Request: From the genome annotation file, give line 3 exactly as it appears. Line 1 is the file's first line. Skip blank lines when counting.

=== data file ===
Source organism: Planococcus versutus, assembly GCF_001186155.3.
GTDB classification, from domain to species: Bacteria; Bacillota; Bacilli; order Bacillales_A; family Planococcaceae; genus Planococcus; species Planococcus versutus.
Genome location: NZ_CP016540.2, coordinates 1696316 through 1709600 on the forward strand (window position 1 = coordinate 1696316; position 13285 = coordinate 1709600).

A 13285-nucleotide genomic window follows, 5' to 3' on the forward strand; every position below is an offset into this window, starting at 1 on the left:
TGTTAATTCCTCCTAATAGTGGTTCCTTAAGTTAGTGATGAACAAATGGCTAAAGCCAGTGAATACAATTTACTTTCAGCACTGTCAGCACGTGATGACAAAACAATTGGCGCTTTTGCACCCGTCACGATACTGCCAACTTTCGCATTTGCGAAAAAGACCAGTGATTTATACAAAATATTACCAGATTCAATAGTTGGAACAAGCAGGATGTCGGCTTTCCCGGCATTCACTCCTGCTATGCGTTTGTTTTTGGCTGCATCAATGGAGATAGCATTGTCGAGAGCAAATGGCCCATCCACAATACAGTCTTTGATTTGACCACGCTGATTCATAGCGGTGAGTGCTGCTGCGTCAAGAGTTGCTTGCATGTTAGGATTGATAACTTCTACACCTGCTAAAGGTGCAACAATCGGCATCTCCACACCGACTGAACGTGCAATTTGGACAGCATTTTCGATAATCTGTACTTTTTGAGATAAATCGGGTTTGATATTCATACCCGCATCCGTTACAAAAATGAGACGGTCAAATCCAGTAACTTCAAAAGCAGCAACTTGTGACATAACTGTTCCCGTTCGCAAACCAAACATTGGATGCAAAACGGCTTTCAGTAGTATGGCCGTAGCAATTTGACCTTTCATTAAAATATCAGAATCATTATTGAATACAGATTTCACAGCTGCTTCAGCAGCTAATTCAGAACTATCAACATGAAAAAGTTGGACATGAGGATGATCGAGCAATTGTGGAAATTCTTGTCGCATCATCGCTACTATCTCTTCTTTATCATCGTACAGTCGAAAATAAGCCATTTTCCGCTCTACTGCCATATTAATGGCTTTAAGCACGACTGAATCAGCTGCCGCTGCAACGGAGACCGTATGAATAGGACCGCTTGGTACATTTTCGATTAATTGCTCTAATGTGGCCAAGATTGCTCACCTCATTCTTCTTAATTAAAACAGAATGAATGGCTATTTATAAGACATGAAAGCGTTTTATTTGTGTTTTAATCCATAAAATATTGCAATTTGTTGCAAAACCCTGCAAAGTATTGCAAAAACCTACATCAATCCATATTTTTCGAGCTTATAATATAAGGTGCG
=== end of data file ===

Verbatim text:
Genome location: NZ_CP016540.2, coordinates 1696316 through 1709600 on the forward strand (window position 1 = coordinate 1696316; position 13285 = coordinate 1709600).